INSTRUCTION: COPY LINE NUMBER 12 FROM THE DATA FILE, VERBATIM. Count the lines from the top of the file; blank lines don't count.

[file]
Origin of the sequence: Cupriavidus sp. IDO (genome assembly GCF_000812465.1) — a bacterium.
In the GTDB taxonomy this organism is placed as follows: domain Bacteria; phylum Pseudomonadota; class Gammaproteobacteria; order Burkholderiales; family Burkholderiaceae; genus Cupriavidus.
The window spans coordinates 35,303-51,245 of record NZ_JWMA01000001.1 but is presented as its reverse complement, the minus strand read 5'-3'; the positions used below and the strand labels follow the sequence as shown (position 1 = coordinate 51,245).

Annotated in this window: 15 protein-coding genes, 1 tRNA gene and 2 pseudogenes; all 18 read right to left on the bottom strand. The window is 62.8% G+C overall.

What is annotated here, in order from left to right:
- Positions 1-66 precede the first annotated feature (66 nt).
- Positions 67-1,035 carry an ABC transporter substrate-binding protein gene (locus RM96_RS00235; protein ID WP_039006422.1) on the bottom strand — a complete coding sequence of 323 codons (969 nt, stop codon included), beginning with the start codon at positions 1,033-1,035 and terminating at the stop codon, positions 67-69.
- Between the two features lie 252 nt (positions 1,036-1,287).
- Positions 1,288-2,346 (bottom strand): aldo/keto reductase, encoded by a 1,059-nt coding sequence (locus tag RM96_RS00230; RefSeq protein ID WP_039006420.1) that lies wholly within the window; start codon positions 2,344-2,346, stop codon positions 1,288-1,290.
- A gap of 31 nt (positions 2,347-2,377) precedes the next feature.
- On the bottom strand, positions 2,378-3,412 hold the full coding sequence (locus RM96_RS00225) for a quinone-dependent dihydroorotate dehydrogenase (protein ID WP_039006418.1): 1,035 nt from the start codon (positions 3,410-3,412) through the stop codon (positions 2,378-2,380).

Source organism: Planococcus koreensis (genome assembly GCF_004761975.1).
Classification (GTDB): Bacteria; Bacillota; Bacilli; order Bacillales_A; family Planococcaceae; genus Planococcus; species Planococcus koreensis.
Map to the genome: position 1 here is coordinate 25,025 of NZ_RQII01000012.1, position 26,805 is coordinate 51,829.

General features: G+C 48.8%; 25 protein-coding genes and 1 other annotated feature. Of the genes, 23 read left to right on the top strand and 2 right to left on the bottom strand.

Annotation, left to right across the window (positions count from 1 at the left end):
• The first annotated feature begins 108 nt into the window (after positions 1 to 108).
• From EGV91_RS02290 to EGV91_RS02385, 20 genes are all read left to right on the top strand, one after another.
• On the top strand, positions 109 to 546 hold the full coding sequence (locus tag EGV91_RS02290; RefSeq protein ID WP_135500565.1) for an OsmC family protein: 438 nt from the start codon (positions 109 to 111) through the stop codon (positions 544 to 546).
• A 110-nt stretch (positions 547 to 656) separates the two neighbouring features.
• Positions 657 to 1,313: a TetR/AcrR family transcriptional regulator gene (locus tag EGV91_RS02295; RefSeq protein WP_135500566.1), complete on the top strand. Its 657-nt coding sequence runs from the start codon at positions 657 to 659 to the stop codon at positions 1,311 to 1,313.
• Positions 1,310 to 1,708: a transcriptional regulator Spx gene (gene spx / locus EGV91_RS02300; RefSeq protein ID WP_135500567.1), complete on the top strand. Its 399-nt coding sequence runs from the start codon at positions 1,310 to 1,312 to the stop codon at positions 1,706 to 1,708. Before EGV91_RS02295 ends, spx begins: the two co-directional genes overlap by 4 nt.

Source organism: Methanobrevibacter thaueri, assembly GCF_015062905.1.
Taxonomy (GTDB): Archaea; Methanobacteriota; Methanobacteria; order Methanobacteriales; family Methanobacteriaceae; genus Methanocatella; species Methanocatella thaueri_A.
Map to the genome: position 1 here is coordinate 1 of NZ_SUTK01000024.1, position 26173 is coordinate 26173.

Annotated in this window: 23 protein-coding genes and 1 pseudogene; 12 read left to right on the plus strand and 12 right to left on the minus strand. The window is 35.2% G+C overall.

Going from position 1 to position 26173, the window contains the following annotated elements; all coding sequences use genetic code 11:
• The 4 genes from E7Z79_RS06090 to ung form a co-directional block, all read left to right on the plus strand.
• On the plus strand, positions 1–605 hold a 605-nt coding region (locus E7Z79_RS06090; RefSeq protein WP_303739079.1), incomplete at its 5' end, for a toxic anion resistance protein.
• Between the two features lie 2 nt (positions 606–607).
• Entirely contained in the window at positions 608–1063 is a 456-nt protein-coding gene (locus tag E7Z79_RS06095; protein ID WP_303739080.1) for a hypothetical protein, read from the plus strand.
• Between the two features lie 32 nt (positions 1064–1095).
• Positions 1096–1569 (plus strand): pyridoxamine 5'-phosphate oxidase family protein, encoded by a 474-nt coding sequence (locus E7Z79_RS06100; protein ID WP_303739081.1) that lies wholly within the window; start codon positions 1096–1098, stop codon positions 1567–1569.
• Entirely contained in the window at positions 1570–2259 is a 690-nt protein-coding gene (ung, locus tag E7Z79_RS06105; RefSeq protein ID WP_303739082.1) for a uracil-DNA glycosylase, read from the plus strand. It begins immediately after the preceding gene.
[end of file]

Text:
Source organism: Planococcus koreensis (genome assembly GCF_004761975.1).